Jon Emont reported from Indonesia this week on one prophet’s stymied attempts to kickstart a new religion called Millah Abraham. The story is interesting not only for the specific challenges it details—the prophet is imprisoned and his followers face government persecution—but also as a test case for a much broader question: What does it take to successfully create, sustain, and grow a religion?
As Emont notes, our world today is dominated by Hinduism, Buddhism, Christianity, and Islam—the same four faiths that dominated the globe a millennium ago. New religions crop up all the time, but the followings they gain are vanishingly small compared to the followings of the “big four.” Why is that?
Is it because we find it harder to believe in miracles if we’re told they happened 20 years ago as opposed to 2,000 years ago—because, as one expert put it, “the mist of time lends its authenticity”? Or is it because in 2017 fewer governments see it as their job to push a particular religion, resulting in a lack of state sponsorship? Or maybe it’s because people in the market for a religious belief system now have access to a huge array of options, and such a glut makes it harder for any one religion to distinguish itself from its competitors?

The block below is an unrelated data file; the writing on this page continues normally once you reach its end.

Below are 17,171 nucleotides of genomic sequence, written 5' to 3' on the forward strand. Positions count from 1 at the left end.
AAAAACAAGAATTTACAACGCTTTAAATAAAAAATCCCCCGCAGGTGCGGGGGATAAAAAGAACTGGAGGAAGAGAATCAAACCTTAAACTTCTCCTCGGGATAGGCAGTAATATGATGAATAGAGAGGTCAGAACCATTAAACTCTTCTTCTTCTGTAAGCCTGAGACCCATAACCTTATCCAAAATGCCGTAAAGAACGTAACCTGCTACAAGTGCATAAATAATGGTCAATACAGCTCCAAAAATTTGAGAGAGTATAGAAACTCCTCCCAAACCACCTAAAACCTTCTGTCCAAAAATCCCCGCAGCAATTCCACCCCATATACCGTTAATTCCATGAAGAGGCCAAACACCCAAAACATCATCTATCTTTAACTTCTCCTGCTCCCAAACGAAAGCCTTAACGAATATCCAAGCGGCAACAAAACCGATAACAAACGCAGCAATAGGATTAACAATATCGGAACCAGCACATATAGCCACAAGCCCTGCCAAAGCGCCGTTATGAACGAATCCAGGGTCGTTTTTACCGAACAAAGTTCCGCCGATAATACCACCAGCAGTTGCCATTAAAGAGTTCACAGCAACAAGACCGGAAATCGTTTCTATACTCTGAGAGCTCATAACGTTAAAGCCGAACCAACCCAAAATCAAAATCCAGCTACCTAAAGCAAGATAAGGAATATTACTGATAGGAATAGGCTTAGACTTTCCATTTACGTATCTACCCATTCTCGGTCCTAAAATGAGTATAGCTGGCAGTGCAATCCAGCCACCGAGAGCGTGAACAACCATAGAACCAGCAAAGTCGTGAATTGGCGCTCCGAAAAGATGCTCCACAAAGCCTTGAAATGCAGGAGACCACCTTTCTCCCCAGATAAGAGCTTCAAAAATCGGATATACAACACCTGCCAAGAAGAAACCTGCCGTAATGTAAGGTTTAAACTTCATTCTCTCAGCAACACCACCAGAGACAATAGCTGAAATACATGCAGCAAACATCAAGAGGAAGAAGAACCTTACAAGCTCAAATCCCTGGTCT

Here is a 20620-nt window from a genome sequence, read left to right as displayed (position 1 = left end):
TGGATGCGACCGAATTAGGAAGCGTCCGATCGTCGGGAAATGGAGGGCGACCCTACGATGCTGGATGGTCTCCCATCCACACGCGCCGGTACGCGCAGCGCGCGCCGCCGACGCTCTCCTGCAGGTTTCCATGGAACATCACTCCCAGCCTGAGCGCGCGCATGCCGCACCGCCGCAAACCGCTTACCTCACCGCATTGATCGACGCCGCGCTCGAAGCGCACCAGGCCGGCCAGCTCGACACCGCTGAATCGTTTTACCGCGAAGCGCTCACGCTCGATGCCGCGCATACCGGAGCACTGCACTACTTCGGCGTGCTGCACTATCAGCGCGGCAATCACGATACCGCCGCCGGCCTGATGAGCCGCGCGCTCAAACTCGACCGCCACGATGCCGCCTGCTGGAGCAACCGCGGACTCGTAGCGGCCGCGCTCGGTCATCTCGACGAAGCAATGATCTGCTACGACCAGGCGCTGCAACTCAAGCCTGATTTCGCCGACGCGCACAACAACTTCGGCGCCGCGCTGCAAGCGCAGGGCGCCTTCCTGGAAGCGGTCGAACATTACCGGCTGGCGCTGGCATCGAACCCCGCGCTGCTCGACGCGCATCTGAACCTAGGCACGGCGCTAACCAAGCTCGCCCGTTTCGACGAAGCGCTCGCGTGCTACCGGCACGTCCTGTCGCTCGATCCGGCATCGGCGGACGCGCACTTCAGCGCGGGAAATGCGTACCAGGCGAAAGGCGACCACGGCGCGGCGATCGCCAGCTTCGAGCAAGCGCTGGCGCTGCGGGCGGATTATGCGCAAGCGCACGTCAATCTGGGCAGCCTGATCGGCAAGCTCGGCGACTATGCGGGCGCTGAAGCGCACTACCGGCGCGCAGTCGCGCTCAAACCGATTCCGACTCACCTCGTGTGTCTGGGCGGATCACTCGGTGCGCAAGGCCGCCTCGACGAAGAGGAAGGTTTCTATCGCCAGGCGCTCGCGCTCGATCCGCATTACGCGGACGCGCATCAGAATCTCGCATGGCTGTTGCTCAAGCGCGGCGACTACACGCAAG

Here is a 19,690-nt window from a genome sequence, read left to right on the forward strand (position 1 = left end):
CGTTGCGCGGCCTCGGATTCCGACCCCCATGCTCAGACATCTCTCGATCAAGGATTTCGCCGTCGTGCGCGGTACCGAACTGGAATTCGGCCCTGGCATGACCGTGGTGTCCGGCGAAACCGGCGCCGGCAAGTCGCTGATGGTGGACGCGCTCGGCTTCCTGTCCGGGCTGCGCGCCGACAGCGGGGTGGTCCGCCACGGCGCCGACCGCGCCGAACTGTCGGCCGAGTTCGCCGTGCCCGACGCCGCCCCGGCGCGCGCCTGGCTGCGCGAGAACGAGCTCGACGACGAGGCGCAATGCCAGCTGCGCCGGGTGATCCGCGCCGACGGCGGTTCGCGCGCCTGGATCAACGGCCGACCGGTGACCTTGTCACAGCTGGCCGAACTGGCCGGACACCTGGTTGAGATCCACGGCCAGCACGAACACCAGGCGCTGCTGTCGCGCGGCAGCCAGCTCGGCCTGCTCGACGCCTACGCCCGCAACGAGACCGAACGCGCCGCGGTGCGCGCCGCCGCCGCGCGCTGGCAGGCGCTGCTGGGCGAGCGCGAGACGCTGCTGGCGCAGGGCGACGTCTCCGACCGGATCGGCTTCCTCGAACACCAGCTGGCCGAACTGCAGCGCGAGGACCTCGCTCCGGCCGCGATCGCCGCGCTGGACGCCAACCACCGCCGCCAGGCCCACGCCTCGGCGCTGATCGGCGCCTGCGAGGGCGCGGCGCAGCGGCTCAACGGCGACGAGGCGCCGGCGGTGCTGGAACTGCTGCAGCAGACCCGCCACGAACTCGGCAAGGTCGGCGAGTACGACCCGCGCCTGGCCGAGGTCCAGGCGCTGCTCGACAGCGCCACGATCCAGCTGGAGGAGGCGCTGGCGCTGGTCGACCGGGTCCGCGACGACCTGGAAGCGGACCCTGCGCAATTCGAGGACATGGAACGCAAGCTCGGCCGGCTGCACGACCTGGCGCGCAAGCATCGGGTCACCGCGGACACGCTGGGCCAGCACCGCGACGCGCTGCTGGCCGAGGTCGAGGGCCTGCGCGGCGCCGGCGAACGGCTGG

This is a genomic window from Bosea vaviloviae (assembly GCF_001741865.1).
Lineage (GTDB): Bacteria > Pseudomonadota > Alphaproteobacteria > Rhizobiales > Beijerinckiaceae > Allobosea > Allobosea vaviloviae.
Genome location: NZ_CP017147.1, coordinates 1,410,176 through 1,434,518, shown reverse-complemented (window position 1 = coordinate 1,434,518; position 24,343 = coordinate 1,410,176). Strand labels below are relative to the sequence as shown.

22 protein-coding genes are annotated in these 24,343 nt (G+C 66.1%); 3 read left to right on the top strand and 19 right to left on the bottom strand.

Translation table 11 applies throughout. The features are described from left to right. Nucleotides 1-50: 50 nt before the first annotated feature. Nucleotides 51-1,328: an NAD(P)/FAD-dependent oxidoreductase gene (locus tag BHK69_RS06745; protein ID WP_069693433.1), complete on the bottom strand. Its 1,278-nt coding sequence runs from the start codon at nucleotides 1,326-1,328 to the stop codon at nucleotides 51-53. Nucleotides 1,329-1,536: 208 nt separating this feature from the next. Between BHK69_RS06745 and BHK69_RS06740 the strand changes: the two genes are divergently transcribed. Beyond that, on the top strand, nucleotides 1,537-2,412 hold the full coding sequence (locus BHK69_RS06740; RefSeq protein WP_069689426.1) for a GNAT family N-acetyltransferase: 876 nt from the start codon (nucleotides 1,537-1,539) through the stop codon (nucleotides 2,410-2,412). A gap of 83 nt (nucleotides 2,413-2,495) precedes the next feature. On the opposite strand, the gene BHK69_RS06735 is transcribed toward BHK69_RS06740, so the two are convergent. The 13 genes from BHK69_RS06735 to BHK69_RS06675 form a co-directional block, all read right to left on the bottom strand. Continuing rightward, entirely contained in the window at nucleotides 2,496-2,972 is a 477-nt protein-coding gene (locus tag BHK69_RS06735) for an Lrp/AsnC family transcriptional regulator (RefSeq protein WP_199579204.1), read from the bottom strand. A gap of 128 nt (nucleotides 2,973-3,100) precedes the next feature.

One thing’s certain, as Emont writes: “Any new religion, to be successful, would have to present millions of believers with an offer they couldn’t refuse.”
We want to know what that offer looks like for you.
Have you participated in a new religious movement or group? What about it was most powerful for you? What did it allow you to experience that doesn’t get enough credit or attention among more established religious groups?
Let us know in this form. And in case you’re wondering what counts as “new”: Experts are divided on that, but we’re interested in hearing about experiences with movements that have sprung up in the past 100 years. Whether you’re part of a group that’s strikingly distinct from existing religions (like readers of The Urantia Book) or a group that remixes an existing religion in fresh ways (like the Neo Hasids who attend Chulent parties in New York), we want to hear about your alternative religious communities—particularly if they’re ones we may never have encountered before.